Sunday, August 03, 2008
The Man Who Is Sleeping, That's Your Murderer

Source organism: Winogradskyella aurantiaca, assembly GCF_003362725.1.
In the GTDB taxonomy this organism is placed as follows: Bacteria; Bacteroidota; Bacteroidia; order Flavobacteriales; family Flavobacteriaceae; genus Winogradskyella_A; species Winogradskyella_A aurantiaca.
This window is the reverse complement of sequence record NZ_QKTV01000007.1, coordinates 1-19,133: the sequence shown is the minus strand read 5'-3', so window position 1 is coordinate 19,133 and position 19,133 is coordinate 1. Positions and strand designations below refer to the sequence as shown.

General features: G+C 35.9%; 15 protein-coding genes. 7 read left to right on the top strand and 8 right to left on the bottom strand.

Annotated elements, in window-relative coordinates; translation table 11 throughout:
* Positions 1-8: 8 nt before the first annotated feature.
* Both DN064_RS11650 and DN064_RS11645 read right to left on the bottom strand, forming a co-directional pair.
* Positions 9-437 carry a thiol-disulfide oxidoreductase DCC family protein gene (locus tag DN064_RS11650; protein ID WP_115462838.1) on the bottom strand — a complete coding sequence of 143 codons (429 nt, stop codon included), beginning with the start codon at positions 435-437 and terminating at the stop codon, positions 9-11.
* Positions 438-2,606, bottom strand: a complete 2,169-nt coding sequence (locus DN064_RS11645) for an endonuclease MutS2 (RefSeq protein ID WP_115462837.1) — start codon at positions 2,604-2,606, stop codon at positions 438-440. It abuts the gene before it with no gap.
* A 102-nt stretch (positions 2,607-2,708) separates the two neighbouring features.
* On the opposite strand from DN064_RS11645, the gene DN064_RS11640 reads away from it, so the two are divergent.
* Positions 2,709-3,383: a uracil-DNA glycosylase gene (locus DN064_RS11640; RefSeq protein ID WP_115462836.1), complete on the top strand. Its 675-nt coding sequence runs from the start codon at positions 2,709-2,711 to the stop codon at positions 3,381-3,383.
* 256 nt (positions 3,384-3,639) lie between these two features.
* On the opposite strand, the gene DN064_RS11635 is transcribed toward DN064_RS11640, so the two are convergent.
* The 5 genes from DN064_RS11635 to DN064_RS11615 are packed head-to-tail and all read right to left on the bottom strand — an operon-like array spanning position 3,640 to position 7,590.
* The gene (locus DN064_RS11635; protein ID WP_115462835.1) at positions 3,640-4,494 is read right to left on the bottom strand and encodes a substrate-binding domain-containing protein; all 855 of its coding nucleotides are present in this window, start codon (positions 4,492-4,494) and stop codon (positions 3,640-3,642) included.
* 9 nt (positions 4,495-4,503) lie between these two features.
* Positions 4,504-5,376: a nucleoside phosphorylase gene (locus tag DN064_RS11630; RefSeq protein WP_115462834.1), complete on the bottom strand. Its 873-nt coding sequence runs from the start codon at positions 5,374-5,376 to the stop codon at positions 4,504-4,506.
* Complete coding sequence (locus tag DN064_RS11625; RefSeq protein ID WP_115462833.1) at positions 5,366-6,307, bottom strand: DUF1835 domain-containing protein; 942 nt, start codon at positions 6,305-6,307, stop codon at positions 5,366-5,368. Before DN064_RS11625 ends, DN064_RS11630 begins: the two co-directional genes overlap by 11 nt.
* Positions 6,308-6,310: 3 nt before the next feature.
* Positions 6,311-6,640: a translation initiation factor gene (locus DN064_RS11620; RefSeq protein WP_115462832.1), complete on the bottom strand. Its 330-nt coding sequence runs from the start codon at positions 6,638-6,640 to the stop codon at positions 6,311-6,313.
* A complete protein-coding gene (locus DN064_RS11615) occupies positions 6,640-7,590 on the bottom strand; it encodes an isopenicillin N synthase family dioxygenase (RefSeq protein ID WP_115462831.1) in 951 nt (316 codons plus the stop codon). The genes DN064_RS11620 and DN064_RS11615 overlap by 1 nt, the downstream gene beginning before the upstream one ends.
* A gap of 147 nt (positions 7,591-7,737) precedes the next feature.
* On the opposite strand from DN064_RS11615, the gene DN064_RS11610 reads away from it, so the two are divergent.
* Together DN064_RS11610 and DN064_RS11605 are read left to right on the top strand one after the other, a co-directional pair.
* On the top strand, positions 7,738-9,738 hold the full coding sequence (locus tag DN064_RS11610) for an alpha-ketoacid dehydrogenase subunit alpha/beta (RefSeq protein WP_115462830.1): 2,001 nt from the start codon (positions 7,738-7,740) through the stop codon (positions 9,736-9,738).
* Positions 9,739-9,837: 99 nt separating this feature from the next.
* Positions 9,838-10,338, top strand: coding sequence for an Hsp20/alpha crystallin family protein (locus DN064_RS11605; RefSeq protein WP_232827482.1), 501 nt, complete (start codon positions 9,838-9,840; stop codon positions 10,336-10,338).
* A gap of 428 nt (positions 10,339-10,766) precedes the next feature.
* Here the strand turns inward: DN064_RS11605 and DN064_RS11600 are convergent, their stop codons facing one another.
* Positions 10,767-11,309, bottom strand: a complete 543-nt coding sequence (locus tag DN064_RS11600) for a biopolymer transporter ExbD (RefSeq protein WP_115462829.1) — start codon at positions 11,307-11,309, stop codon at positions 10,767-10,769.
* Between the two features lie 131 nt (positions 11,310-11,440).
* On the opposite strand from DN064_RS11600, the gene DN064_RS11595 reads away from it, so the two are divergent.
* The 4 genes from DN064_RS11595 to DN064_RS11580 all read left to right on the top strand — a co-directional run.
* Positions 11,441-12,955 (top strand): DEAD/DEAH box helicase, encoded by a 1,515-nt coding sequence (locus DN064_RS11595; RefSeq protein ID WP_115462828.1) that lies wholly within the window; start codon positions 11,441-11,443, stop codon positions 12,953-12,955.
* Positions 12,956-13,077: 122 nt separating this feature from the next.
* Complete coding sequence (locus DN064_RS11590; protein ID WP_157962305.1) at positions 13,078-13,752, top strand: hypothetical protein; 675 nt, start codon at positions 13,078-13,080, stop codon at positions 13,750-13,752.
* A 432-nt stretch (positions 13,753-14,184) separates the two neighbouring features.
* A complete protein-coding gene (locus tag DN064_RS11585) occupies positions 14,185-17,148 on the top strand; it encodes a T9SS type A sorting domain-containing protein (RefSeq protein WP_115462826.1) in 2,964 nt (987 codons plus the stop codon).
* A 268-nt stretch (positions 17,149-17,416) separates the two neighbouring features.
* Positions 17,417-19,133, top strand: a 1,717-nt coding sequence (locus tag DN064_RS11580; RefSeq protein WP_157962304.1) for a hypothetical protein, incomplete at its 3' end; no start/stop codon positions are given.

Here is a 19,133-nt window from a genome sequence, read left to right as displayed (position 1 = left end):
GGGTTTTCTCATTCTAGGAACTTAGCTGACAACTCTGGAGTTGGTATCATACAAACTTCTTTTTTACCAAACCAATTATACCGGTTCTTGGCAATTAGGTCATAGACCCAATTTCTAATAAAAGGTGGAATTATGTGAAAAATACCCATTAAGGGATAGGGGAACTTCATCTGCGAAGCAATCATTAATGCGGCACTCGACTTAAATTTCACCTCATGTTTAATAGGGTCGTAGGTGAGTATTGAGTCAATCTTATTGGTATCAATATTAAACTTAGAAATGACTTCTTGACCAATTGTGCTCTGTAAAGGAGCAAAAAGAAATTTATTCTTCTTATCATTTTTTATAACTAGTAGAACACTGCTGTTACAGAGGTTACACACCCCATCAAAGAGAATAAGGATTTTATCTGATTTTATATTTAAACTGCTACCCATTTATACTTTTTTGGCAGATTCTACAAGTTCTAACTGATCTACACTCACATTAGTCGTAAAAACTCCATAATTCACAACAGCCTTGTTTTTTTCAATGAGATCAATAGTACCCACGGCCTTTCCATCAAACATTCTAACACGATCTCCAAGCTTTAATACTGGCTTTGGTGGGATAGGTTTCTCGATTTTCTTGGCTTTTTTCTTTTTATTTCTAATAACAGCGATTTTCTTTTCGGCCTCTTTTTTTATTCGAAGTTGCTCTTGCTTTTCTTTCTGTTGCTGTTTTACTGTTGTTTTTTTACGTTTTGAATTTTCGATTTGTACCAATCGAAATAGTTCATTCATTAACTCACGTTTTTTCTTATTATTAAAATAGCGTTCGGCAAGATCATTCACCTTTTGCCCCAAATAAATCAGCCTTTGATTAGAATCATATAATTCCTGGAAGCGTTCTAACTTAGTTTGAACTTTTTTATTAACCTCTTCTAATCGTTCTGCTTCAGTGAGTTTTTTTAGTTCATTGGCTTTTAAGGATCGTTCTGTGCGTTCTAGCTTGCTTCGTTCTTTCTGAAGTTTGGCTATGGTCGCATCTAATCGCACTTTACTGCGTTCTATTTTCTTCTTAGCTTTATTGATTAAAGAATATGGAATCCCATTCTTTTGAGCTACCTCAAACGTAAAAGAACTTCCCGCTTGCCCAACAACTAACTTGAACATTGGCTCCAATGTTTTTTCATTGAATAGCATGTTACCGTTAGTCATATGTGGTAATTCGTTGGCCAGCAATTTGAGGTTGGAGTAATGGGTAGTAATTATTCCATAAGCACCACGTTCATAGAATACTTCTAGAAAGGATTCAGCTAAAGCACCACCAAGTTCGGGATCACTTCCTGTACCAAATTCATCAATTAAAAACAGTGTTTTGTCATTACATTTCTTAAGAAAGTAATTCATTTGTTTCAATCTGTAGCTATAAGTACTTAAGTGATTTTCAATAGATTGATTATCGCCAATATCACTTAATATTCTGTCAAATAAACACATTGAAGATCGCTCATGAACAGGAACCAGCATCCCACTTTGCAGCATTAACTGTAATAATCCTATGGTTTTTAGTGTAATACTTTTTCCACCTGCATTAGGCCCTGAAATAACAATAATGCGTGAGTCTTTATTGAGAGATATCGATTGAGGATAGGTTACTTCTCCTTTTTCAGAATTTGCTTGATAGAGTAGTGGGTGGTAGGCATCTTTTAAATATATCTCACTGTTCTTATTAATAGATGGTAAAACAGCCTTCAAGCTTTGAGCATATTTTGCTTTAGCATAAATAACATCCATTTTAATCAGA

A lot of play has been made of The Dark Knight being some kind of political morality tale, supposed to offer us thoughts on the limits of publicly accountable institutions, on how much we might need men - and they are always men, at least in drama - prepared to do awful things to keep us safe in our beds at night. A lot of the film's narrative tension depends on what sorts of answers to those questions the main characters will decide upon, how far Batman and Harvey Dent are prepared to bend the rules in order to save the meaningful existence of those self-same rules. The problem, apart from the length and the failure to give anyone the kind of backstory against which their character can develop and their dilemmas acquire significance, is that those questions are kind of unintelligible in a world in which a single criminal, apparently without organisation or much money, can poison officials, kidnap policemen, rig boats and hospitals to blow, infilitrate various mafias, and the like at will, more or less by sheer force of personality. The rules the precise structure of whose value we're supposed to be wondering about are obviously inappropriate when you're confronted with an apparently omnipotent madman. Aristotle observed that gods and monsters live outside the polis: monstrous gods make a mockery of the idea of it.